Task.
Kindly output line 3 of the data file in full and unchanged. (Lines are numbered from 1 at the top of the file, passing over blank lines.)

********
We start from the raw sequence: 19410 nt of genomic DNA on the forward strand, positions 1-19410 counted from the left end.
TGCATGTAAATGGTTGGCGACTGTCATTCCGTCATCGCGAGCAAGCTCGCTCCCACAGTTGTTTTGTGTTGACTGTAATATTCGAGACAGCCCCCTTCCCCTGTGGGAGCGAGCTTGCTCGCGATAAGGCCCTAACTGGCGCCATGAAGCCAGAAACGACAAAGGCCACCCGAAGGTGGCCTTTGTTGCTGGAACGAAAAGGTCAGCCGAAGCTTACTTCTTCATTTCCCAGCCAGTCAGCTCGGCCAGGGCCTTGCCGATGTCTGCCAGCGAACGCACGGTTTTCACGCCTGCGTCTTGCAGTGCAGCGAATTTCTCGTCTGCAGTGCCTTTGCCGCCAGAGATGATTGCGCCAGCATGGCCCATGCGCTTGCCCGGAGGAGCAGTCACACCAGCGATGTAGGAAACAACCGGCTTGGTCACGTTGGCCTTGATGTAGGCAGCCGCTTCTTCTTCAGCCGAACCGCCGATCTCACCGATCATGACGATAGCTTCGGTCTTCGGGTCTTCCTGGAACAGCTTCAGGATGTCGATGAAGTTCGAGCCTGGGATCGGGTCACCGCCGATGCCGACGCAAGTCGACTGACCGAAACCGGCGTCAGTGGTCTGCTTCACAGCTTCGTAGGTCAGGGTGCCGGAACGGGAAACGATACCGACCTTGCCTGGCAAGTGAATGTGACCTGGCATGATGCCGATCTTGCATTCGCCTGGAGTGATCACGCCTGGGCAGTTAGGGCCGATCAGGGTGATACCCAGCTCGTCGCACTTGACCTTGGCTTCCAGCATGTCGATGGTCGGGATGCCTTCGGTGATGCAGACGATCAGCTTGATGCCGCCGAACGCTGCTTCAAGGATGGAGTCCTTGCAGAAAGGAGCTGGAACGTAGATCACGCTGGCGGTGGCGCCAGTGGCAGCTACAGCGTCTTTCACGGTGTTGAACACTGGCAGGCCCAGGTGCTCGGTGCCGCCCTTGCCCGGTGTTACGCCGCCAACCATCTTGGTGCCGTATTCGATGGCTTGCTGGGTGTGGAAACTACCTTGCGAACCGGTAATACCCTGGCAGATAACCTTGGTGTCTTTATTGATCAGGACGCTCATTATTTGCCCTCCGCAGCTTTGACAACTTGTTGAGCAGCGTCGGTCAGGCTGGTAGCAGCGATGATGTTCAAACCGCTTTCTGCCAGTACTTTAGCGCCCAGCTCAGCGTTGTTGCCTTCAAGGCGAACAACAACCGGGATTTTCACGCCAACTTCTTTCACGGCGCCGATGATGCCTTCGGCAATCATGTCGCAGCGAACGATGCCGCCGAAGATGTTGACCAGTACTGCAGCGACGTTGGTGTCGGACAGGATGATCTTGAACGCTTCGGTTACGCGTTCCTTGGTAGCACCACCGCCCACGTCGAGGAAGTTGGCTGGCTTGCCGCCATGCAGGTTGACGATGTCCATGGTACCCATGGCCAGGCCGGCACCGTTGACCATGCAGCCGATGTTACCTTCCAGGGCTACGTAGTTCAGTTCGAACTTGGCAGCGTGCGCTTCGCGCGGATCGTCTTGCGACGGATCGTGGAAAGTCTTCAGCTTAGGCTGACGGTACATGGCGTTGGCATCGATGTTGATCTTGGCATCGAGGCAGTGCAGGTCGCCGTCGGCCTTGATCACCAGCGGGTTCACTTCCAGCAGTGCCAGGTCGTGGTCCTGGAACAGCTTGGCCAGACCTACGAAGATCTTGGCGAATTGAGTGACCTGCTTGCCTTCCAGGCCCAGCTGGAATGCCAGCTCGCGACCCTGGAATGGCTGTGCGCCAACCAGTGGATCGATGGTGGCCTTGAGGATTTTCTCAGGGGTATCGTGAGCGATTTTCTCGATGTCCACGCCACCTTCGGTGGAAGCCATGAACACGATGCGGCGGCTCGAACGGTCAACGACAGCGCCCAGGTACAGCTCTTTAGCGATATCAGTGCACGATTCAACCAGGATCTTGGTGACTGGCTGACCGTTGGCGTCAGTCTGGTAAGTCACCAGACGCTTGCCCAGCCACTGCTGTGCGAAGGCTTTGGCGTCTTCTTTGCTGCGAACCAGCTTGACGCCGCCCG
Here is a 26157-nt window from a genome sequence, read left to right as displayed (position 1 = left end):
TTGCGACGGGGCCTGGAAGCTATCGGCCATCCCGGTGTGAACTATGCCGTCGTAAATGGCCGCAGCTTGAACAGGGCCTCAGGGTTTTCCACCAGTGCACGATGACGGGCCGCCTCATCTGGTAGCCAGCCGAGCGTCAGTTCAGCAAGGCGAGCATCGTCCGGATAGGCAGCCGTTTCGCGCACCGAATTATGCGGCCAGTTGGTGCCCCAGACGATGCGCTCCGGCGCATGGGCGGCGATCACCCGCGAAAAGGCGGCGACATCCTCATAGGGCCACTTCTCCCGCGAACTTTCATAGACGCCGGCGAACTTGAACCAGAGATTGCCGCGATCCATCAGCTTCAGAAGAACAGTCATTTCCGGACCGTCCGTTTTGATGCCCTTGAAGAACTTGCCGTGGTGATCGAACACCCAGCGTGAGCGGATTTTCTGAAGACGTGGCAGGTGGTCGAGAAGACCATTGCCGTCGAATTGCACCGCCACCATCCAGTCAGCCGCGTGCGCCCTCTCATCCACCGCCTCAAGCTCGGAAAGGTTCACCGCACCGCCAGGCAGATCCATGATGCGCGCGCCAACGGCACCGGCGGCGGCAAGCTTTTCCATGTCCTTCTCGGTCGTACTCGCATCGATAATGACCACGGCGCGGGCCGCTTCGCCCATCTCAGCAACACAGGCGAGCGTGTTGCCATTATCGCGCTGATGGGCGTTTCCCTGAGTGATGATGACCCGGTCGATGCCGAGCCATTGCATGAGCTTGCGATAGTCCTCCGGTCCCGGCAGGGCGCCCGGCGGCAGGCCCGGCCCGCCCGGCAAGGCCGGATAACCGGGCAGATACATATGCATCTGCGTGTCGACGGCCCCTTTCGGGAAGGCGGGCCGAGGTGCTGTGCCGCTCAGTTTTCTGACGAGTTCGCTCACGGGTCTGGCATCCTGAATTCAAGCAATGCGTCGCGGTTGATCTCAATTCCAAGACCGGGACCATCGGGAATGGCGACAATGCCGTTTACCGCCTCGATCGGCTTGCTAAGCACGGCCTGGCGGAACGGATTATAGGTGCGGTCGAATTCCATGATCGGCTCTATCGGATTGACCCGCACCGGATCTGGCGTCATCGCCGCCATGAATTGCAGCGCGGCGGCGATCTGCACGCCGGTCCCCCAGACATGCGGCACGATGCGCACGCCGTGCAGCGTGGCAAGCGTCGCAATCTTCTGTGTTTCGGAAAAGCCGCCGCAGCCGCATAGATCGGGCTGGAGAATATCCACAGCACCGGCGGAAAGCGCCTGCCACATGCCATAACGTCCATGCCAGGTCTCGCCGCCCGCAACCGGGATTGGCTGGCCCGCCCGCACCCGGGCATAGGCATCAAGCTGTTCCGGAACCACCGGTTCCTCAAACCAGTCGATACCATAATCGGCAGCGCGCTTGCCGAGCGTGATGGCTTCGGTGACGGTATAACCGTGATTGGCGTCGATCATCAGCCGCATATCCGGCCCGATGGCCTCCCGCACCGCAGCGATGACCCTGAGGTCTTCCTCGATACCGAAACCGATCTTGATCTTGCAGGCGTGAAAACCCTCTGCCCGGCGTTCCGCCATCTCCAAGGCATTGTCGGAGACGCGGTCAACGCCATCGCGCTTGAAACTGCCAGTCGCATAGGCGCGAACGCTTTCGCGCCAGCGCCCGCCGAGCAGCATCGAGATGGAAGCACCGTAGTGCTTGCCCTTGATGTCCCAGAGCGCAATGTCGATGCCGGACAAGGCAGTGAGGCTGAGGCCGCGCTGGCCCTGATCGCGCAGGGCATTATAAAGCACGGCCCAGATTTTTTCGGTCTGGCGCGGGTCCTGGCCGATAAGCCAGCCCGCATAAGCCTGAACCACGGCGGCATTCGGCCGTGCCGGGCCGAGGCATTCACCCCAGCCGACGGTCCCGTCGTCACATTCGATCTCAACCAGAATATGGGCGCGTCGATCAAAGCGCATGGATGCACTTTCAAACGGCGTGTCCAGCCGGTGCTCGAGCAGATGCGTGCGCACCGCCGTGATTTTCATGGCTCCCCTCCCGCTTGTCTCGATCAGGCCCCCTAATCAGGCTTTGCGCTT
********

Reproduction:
Here is a 26157-nt window from a genome sequence, read left to right as displayed (position 1 = left end):